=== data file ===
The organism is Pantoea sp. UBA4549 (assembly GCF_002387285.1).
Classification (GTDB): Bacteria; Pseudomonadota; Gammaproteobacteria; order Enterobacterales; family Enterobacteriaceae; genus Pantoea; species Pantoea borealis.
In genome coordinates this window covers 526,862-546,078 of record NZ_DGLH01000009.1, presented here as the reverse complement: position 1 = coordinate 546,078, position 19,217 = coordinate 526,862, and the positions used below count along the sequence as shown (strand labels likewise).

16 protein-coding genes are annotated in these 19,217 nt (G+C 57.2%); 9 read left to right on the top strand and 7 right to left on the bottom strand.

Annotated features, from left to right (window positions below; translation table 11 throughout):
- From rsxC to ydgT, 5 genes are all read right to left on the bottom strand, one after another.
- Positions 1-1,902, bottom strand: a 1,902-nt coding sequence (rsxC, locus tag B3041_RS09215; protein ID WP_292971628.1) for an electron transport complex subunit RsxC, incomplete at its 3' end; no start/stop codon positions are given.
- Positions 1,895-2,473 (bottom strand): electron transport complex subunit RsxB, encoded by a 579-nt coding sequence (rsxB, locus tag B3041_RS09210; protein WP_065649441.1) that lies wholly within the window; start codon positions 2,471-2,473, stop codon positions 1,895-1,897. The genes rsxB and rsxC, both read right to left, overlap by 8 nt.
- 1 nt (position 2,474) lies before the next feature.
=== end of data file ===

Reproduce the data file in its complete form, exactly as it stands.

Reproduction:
The organism is Pantoea sp. UBA4549 (assembly GCF_002387285.1).
Classification (GTDB): Bacteria; Pseudomonadota; Gammaproteobacteria; order Enterobacterales; family Enterobacteriaceae; genus Pantoea; species Pantoea borealis.
In genome coordinates this window covers 526,862-546,078 of record NZ_DGLH01000009.1, presented here as the reverse complement: position 1 = coordinate 546,078, position 19,217 = coordinate 526,862, and the positions used below count along the sequence as shown (strand labels likewise).

16 protein-coding genes are annotated in these 19,217 nt (G+C 57.2%); 9 read left to right on the top strand and 7 right to left on the bottom strand.

Annotated features, from left to right (window positions below; translation table 11 throughout):
- From rsxC to ydgT, 5 genes are all read right to left on the bottom strand, one after another.
- Positions 1-1,902, bottom strand: a 1,902-nt coding sequence (rsxC, locus tag B3041_RS09215; protein ID WP_292971628.1) for an electron transport complex subunit RsxC, incomplete at its 3' end; no start/stop codon positions are given.
- Positions 1,895-2,473 (bottom strand): electron transport complex subunit RsxB, encoded by a 579-nt coding sequence (rsxB, locus tag B3041_RS09210; protein WP_065649441.1) that lies wholly within the window; start codon positions 2,471-2,473, stop codon positions 1,895-1,897. The genes rsxB and rsxC, both read right to left, overlap by 8 nt.
- 1 nt (position 2,474) lies before the next feature.